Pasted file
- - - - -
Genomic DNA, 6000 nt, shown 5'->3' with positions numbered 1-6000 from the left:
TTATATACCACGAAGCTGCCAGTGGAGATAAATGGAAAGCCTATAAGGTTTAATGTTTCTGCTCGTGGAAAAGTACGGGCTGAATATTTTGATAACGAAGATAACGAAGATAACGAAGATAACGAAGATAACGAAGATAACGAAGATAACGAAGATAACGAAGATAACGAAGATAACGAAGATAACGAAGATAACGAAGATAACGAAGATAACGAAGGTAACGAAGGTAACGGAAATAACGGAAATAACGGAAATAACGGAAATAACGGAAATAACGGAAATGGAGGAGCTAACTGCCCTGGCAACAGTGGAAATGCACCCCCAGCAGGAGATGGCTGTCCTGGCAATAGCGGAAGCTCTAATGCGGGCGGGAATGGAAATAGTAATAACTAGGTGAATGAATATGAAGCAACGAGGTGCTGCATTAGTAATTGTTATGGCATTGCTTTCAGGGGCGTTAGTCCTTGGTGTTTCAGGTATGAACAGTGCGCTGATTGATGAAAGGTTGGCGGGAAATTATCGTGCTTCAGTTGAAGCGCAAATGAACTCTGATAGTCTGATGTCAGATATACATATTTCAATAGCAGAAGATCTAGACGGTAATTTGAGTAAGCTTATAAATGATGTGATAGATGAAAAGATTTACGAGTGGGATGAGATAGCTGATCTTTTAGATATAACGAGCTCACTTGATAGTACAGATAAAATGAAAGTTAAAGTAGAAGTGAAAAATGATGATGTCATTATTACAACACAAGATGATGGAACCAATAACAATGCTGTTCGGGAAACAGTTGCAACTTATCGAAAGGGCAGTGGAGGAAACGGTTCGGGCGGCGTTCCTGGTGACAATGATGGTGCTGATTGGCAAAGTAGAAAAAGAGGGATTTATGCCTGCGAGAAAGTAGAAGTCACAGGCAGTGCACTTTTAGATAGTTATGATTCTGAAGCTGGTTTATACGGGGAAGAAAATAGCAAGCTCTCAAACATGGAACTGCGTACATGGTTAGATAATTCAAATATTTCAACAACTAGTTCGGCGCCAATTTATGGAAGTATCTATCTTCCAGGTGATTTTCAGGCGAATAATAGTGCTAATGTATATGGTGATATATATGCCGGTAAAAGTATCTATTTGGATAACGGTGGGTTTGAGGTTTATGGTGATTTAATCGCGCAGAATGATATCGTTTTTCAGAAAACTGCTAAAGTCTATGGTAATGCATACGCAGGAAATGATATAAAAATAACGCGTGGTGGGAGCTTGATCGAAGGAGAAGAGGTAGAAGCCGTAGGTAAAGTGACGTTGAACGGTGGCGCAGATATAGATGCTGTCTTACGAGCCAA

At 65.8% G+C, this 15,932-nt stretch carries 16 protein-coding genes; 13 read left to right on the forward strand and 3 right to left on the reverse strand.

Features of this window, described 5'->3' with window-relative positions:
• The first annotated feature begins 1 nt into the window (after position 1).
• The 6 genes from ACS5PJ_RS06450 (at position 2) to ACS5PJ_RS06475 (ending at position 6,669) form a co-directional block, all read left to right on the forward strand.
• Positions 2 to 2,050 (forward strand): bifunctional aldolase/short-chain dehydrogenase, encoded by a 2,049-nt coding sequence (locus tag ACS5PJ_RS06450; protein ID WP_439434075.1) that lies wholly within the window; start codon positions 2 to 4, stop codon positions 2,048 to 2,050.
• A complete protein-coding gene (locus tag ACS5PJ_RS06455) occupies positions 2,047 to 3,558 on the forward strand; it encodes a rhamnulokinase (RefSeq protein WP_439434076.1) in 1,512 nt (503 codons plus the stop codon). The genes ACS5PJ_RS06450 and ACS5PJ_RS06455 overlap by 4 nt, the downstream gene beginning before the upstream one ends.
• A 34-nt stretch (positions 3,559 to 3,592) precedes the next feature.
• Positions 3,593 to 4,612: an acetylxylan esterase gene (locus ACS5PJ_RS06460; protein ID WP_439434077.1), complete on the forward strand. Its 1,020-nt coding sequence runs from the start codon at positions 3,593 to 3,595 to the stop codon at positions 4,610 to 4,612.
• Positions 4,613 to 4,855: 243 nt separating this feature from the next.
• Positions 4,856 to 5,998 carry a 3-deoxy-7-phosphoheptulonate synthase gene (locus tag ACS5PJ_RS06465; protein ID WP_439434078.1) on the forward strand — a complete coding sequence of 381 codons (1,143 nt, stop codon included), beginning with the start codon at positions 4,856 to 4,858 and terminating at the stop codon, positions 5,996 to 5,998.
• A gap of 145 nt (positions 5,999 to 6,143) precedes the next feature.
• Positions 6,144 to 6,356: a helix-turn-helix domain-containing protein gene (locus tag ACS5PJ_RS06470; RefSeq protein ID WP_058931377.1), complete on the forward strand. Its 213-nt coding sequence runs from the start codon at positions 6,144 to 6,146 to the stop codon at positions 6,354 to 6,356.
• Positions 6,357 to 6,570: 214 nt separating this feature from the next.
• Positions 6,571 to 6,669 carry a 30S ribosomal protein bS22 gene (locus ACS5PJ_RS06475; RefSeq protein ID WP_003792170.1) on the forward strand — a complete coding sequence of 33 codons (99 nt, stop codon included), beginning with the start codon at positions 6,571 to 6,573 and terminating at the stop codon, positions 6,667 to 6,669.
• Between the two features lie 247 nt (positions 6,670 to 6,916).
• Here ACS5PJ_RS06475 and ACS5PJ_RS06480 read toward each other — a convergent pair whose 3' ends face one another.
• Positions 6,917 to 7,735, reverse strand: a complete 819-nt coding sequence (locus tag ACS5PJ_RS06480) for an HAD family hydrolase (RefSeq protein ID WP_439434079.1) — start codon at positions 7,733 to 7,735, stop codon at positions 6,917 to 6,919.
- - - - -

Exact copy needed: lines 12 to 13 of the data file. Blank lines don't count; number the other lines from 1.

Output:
• Positions 4,856 to 5,998 carry a 3-deoxy-7-phosphoheptulonate synthase gene (locus tag ACS5PJ_RS06465; protein ID WP_439434078.1) on the forward strand — a complete coding sequence of 381 codons (1,143 nt, stop codon included), beginning with the start codon at positions 4,856 to 4,858 and terminating at the stop codon, positions 5,996 to 5,998.
• A gap of 145 nt (positions 5,999 to 6,143) precedes the next feature.